The fall in the value of the pound could lead to a rise in the holidaymakers opting for a UK staycation this summer. Since last month's Brexit vote sterling has hit 31-year lows against the dollar and close to three-year lows against the euro.

In the wake of the EU Referendum vote the pound is roughly 14.5% down against the greenback, and around 11% lower against the euro zone currency.

Currency fluctuations are notoriously hard to predict, but while steep falls among stocks recovered within a few days, the pound stills lags behind a basket of rivals.

For those looking at a foreign holiday this means in the short term everything from a cup of coffee in Paris to a luxury night in the Four Seasons Hotel in New York will cost more.

The sterling-euro rate is key, because Brits take the majority of foreign holidays to the single-currency area; to Spanish beaches, the French Alps, Germany's Black Forest and the Greek islands.

Deloitte, the consultancy, and Abta, the trade body for travel agents and tour operators, released a report earlier this year showing that 76% of holidays taken by Britons were in the euro zone, representing 29.3m trips in 2014.

But even if you never leave Europe, the dollar-pound rate is also significant. Oil is priced in dollars, so a precipitous fall in sterling will push up the price of aviation fuel for airlines such as British Airways and easyJet.

However, travel firms are at great pains to point out that holidays are highly unlikely to rise this year. Abta points out that market leaders such as Thomas Cook and Thomson owner TUI hedged their foreign currencies months ago to soften the impact of fluctuations.

Travel firms have the right to surcharge customers for booked trips in the event of unforeseen circumstances. But few observers expect firms to use this power in a holiday market that is already fragile after repeated terrorist attacks and a UK economy that was showing signs of slowing down before the Brexit vote.

Travel firms have agreed to absorb the first 2% of any increase in costs, and if a surcharge goes above 10% of the cost of the holiday customers have the right to cancel. But the weak state of the holiday market, will act as the greatest bar against holiday firms slapping customers with surcharges.

Wyn Ellis, travel and leisure analyst at broker Numis, said: "Late summer booking is soft, as terrorist attacks, the uncertainties of Brexit and weakening of the economy cause people to tighten their belts. But those looking to go away, may find bargains if the market continues in this way for a few weeks as firms will look to shift unsold holidays off their books."

This weakening market was flagged some months ago by travel giant Thomas Cook. The firm's chief executive Peter Fankhauser warned in May that the firm had suffered from a drop off in holidaymakers to Turkey and lower demand in Belgium due to recent terrorist attacks.

He tightened the firm's annual underlying earnings forecast this year to between £310m ($403m, €364m) and £335m, from earlier estimates of between £310m to £359m.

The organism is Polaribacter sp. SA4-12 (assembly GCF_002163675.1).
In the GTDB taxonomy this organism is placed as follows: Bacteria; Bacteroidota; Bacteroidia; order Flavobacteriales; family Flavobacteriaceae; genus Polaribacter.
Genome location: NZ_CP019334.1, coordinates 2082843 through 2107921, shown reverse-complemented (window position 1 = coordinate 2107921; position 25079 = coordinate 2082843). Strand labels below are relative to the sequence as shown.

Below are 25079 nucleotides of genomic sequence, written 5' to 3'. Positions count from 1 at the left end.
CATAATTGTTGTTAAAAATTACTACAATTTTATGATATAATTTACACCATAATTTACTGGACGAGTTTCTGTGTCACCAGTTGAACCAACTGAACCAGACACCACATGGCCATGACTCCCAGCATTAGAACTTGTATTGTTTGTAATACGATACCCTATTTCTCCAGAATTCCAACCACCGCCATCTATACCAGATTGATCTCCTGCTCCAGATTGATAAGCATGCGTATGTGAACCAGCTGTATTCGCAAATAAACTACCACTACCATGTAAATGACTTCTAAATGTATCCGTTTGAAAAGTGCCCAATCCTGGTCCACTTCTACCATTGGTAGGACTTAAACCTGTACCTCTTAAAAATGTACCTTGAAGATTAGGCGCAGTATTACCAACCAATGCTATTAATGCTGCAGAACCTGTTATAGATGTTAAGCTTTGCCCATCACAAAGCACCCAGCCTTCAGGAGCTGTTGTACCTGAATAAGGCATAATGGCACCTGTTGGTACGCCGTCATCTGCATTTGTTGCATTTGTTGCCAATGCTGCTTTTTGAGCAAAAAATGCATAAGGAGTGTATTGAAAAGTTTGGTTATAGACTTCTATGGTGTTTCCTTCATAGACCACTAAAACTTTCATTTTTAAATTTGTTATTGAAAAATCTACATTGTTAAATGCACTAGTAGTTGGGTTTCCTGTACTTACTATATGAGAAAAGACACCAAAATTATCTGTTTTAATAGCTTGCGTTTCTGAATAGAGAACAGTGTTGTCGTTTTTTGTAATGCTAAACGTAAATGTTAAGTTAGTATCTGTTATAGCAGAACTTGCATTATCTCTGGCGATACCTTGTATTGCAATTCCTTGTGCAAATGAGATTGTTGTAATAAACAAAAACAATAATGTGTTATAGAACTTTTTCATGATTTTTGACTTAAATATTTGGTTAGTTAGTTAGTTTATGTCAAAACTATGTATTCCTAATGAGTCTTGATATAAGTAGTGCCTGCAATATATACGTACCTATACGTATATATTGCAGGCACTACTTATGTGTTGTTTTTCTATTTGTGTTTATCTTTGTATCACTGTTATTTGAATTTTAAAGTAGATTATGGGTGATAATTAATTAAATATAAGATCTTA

London Eye
The London Eye - a staycation means more Brits will be going round the Eye rather than round the world Graham Lanktree

The firm added that its summer holidays were 63% sold, a 2% fall on a year ago. Fankhauser also pointed out that the shape of the travel business continues to change as customers switch from once-popular resorts in Turkey, Tunisia and Egypt due to increased terror attacks.

Sunseekers are turning to traditional destinations that heralded the advent of mass tourism in the 1960s such as the Canaries, Balearics and the Western Mediterranean.

In the wake of the country's June Brexit poll a Thomas Cook spokesman said: "At this early stage the implications of the UK vote to leave the EU are still unclear. However, our focus remains on running the business as usual." But in this environment British hotels and attractions are moving to get Brits to spend more leisure pounds at home.

Strong growth in restaurants and coffee bars

A Bank of England Summary of Business Conditions report noted in June: "UK holiday companies and visitor attractions reported increasing domestic tourism, in part reflecting perceptions of heightened threats of terrorism overseas and the depreciation of sterling, which had increased
the cost of holidaying abroad. Demand growth was reported to be strong at restaurants and coffee bars."

Nick Varney, the chief executive of Merlin Entertainments, the UK-based operator of Legoland and Madame Tussauds, and the chair of the British Hospitality Association thinks the EU referendum vote is an opportunity for the UK leisure industy.

He said: "Tourism and leisure can continue to grow under Brexit. Initially a weaker pound will encourage visitors and also exports will flourish."

Varney added that industry should seize this moment to push government for a cut to VAT for accommodation, and "possibly in the future also for restaurants".

But perhaps what will finally decide whether the staycation gains ground this summer will be something as undependable as the weather. As Ellis says: "If we have a wet July and August this year, people will do what they usually do in such circumstances. They will find the money and get away."